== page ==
New Rule Bans E-Cigarettes From Checked Baggage

After more than 26 incidents in six years in which e-cigarettes have caused fires or explosions on planes, a new federal rule is set to go into effect banning the devices from being left in checked baggage. 

The Department of Transportation announced Monday that it had issued an interim final rule prohibiting passengers and crew members from carrying any battery-powered portable electronic smoking devices (e-cigarettes, vaporizers, e-cigars, etc.) in checked baggage.

The rule, which is set to go into effect in the next two weeks, also prohibits passengers and crew members from charging the devices or their batteries on aircraft.

“We know from recent incidents that e-cigarettes in checked bags can catch fire during transport,” Transportation Secretary Anthony Foxx said in a statement. “Fire hazards in flight are particularly dangerous. Banning e-cigarettes from checked bags is a prudent safety measure.”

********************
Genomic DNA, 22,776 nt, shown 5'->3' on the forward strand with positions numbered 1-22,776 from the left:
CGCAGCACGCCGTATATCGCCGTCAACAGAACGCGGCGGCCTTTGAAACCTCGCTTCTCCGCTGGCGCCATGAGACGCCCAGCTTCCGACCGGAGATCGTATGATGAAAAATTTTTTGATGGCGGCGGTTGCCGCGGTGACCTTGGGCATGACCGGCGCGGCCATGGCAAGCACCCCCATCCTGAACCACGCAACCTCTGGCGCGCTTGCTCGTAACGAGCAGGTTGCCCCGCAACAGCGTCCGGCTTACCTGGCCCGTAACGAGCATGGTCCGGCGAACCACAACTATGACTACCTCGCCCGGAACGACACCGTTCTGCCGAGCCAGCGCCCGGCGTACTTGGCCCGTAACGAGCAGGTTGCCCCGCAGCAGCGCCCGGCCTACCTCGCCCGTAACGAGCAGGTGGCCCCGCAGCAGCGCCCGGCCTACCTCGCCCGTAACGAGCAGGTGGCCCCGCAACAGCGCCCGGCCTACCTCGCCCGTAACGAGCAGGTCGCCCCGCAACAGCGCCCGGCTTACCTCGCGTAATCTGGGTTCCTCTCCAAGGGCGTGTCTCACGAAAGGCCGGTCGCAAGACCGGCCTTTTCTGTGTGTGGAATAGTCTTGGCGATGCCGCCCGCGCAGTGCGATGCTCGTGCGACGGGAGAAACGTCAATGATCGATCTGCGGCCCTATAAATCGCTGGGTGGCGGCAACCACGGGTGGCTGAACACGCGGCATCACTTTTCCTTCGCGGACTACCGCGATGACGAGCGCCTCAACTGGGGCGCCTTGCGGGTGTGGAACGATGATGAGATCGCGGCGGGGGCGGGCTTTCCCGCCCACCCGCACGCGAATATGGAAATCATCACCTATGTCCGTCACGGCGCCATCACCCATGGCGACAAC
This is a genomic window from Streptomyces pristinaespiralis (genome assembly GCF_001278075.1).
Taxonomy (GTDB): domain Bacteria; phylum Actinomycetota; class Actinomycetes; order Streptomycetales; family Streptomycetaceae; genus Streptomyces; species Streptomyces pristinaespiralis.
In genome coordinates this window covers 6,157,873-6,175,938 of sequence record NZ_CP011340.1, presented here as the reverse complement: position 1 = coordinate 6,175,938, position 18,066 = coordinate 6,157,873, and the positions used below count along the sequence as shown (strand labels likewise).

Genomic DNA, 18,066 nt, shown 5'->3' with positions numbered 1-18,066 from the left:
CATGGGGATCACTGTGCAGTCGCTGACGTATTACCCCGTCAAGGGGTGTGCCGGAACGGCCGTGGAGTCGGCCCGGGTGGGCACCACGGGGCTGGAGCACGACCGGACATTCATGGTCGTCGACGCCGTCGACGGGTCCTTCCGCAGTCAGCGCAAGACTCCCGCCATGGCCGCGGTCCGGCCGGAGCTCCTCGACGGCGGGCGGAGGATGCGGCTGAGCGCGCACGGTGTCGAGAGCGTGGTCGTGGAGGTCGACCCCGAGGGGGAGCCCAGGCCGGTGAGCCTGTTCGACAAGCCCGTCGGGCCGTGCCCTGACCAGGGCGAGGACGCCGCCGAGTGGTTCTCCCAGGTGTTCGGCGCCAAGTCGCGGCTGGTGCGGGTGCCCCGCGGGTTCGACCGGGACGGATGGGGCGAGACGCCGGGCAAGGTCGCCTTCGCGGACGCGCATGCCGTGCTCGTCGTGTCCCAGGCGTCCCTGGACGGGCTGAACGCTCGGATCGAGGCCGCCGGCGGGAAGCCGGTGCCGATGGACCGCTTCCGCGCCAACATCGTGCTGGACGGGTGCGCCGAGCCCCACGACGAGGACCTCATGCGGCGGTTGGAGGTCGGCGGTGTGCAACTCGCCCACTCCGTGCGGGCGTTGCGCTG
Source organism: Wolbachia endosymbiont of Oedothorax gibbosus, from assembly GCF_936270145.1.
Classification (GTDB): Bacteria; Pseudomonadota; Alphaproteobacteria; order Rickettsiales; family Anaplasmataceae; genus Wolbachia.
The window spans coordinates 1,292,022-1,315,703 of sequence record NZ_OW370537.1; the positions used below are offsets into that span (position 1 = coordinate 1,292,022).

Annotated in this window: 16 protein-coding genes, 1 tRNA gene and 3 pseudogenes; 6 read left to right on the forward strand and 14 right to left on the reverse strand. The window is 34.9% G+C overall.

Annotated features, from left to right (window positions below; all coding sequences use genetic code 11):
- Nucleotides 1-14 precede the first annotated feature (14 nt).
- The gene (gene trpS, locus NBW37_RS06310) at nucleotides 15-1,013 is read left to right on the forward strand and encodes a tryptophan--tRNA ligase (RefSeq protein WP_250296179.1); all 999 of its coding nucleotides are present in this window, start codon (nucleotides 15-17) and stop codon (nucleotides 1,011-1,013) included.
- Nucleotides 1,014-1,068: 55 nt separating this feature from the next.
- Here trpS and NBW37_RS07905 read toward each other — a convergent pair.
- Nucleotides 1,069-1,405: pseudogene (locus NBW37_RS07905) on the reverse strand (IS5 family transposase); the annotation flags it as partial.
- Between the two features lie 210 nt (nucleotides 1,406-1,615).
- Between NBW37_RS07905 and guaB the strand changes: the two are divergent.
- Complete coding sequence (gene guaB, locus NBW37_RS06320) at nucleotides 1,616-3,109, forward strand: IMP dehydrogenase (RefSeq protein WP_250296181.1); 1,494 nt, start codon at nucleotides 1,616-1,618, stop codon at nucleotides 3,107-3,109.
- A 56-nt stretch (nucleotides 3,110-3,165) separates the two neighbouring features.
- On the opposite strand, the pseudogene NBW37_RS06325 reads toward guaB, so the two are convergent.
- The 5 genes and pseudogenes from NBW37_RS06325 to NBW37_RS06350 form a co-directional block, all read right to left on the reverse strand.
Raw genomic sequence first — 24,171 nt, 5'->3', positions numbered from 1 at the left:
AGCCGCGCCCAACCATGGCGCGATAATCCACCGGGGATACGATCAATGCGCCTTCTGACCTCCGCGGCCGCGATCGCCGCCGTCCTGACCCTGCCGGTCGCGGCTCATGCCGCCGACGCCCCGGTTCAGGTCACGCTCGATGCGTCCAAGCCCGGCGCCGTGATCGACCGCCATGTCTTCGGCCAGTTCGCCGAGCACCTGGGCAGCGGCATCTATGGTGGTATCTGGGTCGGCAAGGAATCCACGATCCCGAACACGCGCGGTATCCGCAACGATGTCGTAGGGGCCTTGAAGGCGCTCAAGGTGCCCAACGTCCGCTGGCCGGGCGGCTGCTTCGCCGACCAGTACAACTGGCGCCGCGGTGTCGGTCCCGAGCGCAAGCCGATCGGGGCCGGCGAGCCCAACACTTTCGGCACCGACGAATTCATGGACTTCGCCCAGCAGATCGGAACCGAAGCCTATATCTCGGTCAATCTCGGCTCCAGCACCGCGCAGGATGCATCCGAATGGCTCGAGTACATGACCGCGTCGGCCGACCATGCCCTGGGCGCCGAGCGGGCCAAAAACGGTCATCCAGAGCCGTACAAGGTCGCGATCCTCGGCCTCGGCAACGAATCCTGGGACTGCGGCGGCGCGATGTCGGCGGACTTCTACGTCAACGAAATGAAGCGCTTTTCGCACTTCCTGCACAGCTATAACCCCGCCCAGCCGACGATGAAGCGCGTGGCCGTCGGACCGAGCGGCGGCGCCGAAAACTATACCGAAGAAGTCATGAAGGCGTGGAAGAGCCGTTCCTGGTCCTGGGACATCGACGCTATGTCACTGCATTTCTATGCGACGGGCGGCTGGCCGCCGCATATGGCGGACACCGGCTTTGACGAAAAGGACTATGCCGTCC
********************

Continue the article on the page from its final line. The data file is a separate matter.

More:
Passengers who own e-cigarettes can still bring them aboard aircraft in their carry-on bags, but, like traditional cigarettes, they can’t be used during flights.

According to the DOT, the 26 incidents recorded since 2009, often included devices that had been accidentally left on or that suffered a battery short-circuit.

One such case occurred in January at the Los Angeles International Airport. The Associated Press reports a checked bag that arrived late and missed its connecting flight caught fire in the luggage area due to an overheated e-cigarette packed inside.

The rule comes about 10 months after the Federal Aviation Administration issued a Safety Alert for Operators recommending that air carriers require their passengers to carry e-cigarettes and related devices exclusively in the cabin of the aircraft.

[via The Associated Press]